Examining the Contemporary Relevance of Marxism

Matthew T Johnson, Norman Geras, Stuart Sim, Lawrence Wilde, George DeMartino, Tatiana Rudneva, Mark Sandle, Alberto Martinez Delgado, Joseph V. Femia, Andrew Peng, Terrell Carver, Alan Johnson, Paul Bowman, J. Esteban Castro, Thom Workman, Josh Dumont, Jan Otto Andersson, Murray E. G. Smith, Jason Edwards, Saul NewmanMark Edward, Simon Choat, David Miller, Graham Long, James Pattison, Oliver Harrison, Mark Devenney, Tim Fisken, Simon Choat, Jolynna Sinanan, James A. Tyner, Mark Cowling, Kristian Lasslett, Yasin Kaya, Hessam Daryani, Nima Nakhae, Farhang Morady, Sabah Alnasseri, Sarah Edwards, Michael Richardson, Alastair Bonnett, Kevin B. Anderson, Dave Eden, George Karavas, Sandra Rein, Ian Bruff, Owen Worth, Phoebe V. Moore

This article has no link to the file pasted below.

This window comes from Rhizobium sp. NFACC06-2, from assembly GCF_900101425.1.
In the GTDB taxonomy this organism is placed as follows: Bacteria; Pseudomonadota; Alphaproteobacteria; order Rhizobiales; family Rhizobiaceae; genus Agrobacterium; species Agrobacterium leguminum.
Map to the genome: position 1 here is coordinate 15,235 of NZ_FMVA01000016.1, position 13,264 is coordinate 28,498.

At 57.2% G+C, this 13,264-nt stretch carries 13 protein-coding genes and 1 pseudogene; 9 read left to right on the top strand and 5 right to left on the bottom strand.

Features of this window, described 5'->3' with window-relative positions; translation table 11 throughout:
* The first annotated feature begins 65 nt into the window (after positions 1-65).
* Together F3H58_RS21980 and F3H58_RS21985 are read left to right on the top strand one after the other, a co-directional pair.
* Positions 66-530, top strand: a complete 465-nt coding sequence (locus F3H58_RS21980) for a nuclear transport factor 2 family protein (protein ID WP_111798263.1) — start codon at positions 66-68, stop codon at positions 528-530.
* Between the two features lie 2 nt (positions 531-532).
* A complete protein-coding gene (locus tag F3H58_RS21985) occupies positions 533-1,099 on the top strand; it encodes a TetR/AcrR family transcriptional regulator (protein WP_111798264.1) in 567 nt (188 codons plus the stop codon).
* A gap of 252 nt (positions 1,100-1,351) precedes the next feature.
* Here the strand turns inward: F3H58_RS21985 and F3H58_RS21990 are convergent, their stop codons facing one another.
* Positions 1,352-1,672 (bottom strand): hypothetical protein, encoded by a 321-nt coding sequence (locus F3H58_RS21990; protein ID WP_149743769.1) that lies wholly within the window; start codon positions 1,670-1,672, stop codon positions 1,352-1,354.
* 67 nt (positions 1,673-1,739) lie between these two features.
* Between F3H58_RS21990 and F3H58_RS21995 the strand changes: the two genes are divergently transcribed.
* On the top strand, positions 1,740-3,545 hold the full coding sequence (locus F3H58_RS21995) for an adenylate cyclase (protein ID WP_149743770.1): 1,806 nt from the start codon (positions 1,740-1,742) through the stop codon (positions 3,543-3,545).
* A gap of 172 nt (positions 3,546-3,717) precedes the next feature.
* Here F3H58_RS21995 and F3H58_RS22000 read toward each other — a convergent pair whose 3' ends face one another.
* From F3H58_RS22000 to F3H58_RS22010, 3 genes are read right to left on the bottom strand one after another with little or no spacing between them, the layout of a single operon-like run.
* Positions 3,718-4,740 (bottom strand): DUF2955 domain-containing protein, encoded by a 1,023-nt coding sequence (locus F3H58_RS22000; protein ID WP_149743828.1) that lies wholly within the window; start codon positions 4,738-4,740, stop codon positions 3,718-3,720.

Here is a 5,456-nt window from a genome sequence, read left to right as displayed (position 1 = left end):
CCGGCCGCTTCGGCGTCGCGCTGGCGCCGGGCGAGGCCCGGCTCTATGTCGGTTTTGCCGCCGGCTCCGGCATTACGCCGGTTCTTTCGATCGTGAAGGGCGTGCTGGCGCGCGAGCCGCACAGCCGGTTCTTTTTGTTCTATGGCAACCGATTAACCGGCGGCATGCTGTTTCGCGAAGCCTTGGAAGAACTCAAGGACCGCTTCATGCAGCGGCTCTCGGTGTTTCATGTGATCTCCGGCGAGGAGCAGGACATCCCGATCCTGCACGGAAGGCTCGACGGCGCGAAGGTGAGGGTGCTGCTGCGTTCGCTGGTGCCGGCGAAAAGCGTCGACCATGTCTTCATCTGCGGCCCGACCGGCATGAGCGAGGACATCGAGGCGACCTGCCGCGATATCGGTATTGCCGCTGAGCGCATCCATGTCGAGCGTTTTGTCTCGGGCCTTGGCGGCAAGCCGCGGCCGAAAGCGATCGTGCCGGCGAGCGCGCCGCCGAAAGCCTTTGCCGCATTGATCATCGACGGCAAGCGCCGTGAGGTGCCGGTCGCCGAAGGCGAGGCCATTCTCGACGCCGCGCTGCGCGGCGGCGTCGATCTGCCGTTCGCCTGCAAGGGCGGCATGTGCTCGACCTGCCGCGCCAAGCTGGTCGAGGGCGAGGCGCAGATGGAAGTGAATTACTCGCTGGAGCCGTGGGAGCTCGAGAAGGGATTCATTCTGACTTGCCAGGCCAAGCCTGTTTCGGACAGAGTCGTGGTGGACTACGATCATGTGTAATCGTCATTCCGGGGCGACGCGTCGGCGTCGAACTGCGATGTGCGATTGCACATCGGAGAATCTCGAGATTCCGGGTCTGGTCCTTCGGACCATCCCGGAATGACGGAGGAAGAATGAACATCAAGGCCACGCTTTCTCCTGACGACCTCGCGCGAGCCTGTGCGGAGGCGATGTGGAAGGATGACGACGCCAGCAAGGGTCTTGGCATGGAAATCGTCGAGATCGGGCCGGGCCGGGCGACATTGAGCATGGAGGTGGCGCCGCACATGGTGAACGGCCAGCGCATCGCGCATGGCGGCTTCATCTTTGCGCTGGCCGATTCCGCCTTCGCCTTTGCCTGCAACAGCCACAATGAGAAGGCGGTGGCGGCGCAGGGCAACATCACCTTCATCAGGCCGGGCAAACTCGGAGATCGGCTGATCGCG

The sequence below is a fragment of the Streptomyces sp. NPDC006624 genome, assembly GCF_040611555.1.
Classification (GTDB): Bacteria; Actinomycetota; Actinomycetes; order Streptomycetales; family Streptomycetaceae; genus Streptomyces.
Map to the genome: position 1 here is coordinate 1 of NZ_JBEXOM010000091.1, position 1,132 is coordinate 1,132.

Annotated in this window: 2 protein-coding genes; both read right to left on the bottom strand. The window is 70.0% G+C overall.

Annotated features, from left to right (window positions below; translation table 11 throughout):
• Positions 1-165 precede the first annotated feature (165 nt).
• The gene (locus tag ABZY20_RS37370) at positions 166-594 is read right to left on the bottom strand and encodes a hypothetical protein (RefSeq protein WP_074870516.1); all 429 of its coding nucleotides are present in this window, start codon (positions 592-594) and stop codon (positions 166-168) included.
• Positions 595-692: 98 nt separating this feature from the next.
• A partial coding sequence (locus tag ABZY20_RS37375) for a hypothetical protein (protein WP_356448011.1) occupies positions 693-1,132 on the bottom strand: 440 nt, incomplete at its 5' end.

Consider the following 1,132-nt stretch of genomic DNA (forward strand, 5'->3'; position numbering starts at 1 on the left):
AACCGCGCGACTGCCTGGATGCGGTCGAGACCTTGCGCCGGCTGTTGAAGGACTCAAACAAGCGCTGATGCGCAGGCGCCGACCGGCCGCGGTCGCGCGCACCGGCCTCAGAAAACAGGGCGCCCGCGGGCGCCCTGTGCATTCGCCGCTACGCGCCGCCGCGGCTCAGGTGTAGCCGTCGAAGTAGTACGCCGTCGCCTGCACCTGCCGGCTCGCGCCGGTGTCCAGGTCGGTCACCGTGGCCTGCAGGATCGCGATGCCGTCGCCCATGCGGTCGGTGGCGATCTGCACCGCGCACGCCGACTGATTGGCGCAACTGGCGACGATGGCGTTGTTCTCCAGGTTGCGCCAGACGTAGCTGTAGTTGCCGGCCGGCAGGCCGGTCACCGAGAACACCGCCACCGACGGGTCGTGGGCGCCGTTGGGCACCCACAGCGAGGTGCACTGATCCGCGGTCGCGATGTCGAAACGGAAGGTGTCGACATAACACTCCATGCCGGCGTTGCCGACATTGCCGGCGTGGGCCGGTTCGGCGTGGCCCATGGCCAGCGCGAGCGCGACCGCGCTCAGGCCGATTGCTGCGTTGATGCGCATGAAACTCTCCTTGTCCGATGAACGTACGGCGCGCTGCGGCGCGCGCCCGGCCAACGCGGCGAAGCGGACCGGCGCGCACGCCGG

Research output: Contribution to specialist publicationSpecial issue


The 21st century has so far seen US-led military interventions, global financial crises, identity conflicts, terrorism on a grand scale, environmental disasters and fraught industrial/labour relations. These dramatic events have challenged the notion of an ‘end to history’ and the widespread belief that the collapse of the Soviet Union has made Marx and Marxism irrelevant. With growing instability in the social, political and economic functioning of societies, it is necessary to examine the relevance of Marx to contemporary global society.
Original languageEnglish
Number of pages414
Specialist publicationGlobal Discourse
PublisherBristol University Press
Publication statusPublished - 1 Jan 2011


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